Japan carmakers recall 3.4m unsafe vehicles

Updated: 2013-04-12 09:39


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In July and August 2012 in Japan, at scrap yards where airbags were being recycled, officials noted that airbags in some Honda vehicles deployed "strangely," adding to the probe, a US spokesman for Honda said.

Industry officials said the elapsed time between the first report of a problem and the announcement of the recall was not unusual because companies typically search for patterns and  possible causes of problems before launching a recall.

Toyota said in NHTSA documents that it also received a report in October 2011 about an accident in Japan related to the issue. The automaker then asked Takata to investigate, but through August 2011 no abnormalities were found with 66 recovered inflators.

In September 2012, Toyota said it received reports of three vehicles in the US market with fractured inflators, and the automaker asked Takata to study 144 parts that were recovered.

In February 2013, Takata said the inflators were cracked, possibly because of lower material density increasing pressure on the part, so Toyota asked the supplier to determine if a trend was developing, according to NHTSA documents. On April 5, Toyota decided to conduct its recall, three days after Takata said certain inflators could be faulty.

Tokyo-based Takata said it supplies airbags and seatbelts to major automakers including Daimler AG and Ford Motor Co as well as the Japanese brands.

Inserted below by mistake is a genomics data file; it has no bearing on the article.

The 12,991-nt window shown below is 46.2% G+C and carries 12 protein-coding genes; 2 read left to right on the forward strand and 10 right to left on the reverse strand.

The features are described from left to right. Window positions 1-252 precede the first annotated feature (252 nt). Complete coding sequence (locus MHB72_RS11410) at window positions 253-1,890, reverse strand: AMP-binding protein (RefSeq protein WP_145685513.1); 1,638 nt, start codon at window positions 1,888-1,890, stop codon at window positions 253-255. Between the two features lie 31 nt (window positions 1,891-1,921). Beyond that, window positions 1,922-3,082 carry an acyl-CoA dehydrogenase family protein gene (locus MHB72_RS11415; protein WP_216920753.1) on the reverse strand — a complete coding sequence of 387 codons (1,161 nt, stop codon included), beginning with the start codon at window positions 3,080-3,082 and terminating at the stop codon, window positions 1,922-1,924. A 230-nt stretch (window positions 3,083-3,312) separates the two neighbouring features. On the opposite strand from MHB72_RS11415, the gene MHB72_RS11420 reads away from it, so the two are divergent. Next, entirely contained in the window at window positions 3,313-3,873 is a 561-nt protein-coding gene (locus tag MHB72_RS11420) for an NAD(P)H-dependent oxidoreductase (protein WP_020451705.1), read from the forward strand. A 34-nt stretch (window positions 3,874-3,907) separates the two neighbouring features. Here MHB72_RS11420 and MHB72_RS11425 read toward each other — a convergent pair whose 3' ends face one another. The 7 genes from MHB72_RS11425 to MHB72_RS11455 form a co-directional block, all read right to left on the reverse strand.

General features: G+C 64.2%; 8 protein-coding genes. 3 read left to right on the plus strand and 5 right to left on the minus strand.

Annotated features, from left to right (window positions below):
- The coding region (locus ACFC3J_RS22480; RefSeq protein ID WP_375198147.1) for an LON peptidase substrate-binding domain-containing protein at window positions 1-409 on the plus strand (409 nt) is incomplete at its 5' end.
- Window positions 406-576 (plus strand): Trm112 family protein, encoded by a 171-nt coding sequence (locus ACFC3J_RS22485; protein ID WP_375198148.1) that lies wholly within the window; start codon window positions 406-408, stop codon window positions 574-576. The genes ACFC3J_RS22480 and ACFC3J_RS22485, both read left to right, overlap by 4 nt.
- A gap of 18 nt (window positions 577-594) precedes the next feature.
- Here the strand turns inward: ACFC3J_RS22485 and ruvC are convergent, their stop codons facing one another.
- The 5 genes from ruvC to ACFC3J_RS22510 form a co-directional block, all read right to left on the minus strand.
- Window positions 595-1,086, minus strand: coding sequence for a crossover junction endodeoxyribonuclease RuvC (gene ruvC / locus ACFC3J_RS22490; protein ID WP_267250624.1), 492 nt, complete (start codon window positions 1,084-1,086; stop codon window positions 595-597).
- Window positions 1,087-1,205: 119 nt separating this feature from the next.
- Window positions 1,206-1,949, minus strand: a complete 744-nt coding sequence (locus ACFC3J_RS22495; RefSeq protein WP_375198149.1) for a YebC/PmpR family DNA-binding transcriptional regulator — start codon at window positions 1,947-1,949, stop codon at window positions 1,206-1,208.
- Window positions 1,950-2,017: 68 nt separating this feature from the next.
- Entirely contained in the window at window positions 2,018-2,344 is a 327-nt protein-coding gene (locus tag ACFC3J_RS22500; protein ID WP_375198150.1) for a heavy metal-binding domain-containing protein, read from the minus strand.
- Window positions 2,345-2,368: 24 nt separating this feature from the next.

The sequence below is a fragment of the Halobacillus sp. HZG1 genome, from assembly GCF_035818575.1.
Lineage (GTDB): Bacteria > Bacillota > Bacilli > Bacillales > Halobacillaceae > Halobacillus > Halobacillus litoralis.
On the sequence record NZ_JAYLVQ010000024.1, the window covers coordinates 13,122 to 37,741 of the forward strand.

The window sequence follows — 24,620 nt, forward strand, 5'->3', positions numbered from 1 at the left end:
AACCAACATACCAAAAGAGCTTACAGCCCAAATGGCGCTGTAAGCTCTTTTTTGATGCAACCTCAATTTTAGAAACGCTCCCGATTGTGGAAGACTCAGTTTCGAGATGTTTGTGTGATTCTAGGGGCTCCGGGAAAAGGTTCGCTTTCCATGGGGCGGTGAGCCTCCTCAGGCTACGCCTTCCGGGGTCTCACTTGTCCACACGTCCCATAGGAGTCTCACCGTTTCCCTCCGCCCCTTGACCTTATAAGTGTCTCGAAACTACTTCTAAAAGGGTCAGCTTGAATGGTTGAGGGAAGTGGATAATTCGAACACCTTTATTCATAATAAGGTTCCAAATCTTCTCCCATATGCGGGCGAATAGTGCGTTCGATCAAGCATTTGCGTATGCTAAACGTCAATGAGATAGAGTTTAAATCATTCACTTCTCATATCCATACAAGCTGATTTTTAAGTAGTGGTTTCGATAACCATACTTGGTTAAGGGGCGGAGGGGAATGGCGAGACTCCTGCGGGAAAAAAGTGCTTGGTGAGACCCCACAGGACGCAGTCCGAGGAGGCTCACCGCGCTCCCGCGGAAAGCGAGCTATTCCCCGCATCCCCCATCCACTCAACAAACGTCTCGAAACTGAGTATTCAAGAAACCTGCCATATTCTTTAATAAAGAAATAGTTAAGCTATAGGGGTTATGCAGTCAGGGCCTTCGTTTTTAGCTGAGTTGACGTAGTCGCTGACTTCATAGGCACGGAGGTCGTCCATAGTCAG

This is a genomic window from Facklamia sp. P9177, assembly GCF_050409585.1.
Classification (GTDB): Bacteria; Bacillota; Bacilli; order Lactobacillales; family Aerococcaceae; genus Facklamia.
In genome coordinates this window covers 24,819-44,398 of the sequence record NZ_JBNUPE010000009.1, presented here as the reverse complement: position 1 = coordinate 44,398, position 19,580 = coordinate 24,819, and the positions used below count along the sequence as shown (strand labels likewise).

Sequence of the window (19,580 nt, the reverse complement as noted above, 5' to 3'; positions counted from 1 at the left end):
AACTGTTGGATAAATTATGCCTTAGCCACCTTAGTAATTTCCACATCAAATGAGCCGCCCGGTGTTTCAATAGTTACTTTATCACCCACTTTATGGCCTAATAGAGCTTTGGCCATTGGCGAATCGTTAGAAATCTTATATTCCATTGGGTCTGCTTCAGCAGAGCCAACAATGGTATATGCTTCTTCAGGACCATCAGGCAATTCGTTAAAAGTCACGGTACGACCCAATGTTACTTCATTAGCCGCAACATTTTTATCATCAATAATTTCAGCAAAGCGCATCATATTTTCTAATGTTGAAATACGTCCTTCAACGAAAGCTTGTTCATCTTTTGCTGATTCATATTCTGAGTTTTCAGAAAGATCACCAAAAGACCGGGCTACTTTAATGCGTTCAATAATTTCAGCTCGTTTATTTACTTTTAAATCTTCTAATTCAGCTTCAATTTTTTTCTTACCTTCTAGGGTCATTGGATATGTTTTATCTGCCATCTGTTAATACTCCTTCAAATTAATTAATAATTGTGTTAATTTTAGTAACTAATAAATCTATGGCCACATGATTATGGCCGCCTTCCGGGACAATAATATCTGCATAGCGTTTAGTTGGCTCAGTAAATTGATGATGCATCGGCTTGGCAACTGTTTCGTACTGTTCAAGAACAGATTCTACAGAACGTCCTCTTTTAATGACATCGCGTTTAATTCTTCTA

Some non-Japanese automakers were also supplied with the faulty airbags, Takata spokesman Toyohiro Hishikawa said. He declined to name those automakers.  

General Motors Co said Takata is a supplier, but that the problem affected only about 55,000 Pontiac Vibe cars from model year 2003 built for the US and Canadian markets. The cars were assembled at the Fremont, California, plant GM previously ran in a joint venture with Toyota and were included in Toyota's total recall number, a GM spokesman said. GM dealers will service its cars.

BMW has an undetermined number of vehicles affected by the recall, a US spokesman for Takata said.

Officials with Chrysler, Daimler, Ford, PSA Peugeot Citroen , Renault SA and Volkswagen AG  said they were not affected because they did not use the airbags covered by the recall. India's Tata Motors Ltd and its Jaguar Land Rover unit said they are not affected.

A Takata spokesman in the United States said no other customers were affected. Italy's Fiat SpA and India's Maruti Suzuki said Takata is not a supplier.


Between 2008 and 2011, Honda was forced to recall about 2.8 million vehicles after finding a defect with driver-side airbags supplied by Takata.

"When the last recall took place, we inspected everything such as the site of manufacturing, but we were not able to identify this problem," said Hideyuki Matsumoto, another spokesman for Takata.

The present recall, announced during Japanese trading hours, hit Takata's shares harder than stock prices of automakers, who  typically carry reserves for recalls and warranty costs.

It is the largest recall for Takata since 1995 when the company was involved in a recall of more than 8 million vehicles because of defective seatbelts.

Shares in Toyota, Honda, Nissan and Mazda, which continue to be supported by a weakening yen, were up between 3.1 and 5.8 percent, outpacing a 2 percent rise in the benchmark Nikkei. ($1 = 99.5050 Japanese yen)


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